This article came from Chronicle published April 1980. Page 1


EDITORIAL; Publications; Museum Working Party

Author: L.E.J.Brooke



This number

This issue, the fourth, completes the second year of publication, and ‘goes to press’ in order to make it accessible for the final indoor meeting of the 1979-80 winter session. Grateful thanks is expressed to all who have contributed to it, and to those who have promised something ‘for the next one’.

As usual, Russ Clynick’s assiduous endeavours in taking notes at each meeting now takes form in WINTER MEETINGS REVIEWED, while your editor, who is currently collecting material in order to compile a definitive history of our parish church, has delved into archives to write of FORMER RESTORATION WORK ON ST JOHN’S CHURCH, YEOVIL. Mrs Eedle’s PARNHAM ICE HOUSE adds to those mentioned in a former issue, and Arthur Denner’s nostalgic CHILDHOOD MEMORIES of Yeovil is certain to recall personal memories to the many Old Yeovilians among us. TWO HAPPY PEOPLE found by Mrs Knight during her family history researches, tells of the marriage of travelling actors who were not tragedians. Record of some BAPTIST CHURCH MEMORIAL TABLETS have been made by Mrs Knight and Miss Joan Rendell before the possibility of their loss, and our chairman tells of the ORIGINS OF YEOVIL BAPTIST CHURCH. Reg. Warrs interesting reply to the query in our last issue on BRIDGE COTTAGES, WEST COKER, is drawn from his mother’s recollections, and new members, Brian and Moira Gittos, give us a description and further information about ASHINGTON’S LOST MONUMENT. Mrs Knight’s BOOK NEWS AND NOTICES once more brings to our attention some recent publications dealing both with the district and kindred works of more general interest. An invitation to members to join in the forthcoming resumption of the Society’s TINTINHULL CHURCH PROJECT is followed by CANTERBURY TALES, which is our Secret-account of his and his family’s own pilgrimage along the ancient route taken by travellers to the shrine of St Thomas à Becket. The SUMMER PROGRAMME OF OUTINGS rounds off the principal features, though it is hoped the ‘fillers and list of Society publications’ will also be of interest!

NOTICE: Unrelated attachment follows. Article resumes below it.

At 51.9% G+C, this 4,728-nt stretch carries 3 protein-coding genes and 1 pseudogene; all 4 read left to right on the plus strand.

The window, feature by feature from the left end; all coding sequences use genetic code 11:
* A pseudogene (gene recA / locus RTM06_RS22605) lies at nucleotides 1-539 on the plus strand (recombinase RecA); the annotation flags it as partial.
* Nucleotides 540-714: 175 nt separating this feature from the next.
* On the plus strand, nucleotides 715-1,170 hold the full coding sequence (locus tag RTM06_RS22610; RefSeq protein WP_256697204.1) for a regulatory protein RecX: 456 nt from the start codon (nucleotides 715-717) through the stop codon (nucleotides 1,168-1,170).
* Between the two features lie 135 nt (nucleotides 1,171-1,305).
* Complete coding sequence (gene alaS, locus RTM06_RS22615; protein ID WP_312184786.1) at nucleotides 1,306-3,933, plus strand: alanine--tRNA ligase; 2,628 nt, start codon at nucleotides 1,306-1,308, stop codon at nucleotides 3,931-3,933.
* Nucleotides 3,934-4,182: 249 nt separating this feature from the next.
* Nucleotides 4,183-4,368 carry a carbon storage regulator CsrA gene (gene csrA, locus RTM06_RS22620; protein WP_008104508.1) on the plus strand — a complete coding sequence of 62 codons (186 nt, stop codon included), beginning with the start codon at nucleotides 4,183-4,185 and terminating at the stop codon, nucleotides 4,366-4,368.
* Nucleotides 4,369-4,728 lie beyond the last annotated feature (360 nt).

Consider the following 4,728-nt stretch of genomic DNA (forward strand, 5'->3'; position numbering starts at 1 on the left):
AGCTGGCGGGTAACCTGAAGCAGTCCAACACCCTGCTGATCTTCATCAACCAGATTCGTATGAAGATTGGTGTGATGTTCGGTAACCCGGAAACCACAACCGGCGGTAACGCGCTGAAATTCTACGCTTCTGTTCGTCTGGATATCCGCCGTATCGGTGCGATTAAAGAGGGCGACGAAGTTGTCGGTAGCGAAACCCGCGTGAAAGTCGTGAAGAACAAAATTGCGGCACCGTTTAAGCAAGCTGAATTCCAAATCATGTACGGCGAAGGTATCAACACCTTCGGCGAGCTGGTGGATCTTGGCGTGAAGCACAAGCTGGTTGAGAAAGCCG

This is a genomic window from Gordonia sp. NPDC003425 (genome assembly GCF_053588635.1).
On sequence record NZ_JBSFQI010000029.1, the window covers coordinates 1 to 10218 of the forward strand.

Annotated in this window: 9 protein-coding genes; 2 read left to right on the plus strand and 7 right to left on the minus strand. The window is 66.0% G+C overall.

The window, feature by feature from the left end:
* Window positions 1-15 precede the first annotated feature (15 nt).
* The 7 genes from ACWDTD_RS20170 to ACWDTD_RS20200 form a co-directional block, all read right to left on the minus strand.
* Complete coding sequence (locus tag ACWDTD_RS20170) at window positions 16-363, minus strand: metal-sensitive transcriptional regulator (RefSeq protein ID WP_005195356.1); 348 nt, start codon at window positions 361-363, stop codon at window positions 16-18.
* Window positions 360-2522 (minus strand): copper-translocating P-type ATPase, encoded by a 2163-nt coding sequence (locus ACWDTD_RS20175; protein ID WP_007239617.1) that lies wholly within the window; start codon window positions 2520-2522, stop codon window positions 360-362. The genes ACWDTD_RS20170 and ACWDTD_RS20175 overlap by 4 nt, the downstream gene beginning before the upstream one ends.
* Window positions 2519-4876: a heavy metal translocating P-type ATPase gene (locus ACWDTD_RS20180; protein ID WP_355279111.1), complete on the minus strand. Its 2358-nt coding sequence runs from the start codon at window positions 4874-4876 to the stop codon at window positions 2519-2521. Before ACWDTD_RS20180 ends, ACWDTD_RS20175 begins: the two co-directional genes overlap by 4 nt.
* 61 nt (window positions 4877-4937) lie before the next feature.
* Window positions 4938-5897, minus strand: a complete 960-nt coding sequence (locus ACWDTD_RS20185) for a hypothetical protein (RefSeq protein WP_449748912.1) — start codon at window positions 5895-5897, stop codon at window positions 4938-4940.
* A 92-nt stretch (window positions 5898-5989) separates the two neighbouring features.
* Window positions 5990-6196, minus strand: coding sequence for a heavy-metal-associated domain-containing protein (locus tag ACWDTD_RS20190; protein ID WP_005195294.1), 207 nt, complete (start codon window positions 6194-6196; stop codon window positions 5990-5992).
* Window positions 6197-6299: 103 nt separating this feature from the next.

Your Publications Committee is gratified to be able to report that the first of our series of booklets, THE ROMANS, by Mr L.C.Hayward, owing to the widespread interest it received, necessitated a further print of 250 copies so that it is now still available at £l.30 a copy.

The 500 copies of our second booklet, STREET NAMES IN YEOVIL, similarly met with good and immediate response, so that it was sold out some five months after issue.

The imminent appearance of our third publication, BYGONE YEOVIL, is in connection with the 600th anniversary of the commencement of building of the present church of St John’s, Yeovil, written by Mr Hayward, it includes and continues the three articles which have appeared in past issues of ‘Chronicle’ on the Parish Chest, and covers much of Yeovil life centred round the church from pre-Reformation times onwards. Your editor has added a chapter on the Church (or Parish) House, has also drawn the illustrations which accompany the text on every page, and there is a foreword by the Rector, the Rev.H.A. Andrewes Uthwatt. Since the profit from the sale of this booklet is being devoted to the current restoration fund, it is hoped members will follow up the story begun in ‘Chronicle’ by buying it and thereby contributing towards the preservation of Yeovil’s oldest building.


On Wednesdays each week a ‘working party’ of members attend Yeovil Museum under the chairmanship of Mr L.C.Hayward, and in the absence of a curator endeavour to answer queries arising from objects which are brought in for identification. In addition new gifts and acquisitions are recorded by cataloguing and indexing, and there is a frequent arrangement of fresh exhibits.

Recent activities have included the staging of an exhibition of Somerset Brass Rubbings made by the Misses Isabel and Joan Rendell, and putting on a display of Mr R.A.Woodward’s ‘History of Methodism in Stamps’. Besides this the museum’s costume collection has been freshly catalogued and put into better storage conditions; plaster work has been set into panels for a future re-arrangement of the Roman exhibits, and a good deal of photographic work carried put. It is hoped, soon, to put on a display of christening robes including recent acquisitions.

Finally, now is the time to prepare YOUR contribution for our next issue due to be ready for the Annual General Meeting on 3 October. Your editor is anxious to receive it as soon as posssible! Please don’t leave it until the last minute.

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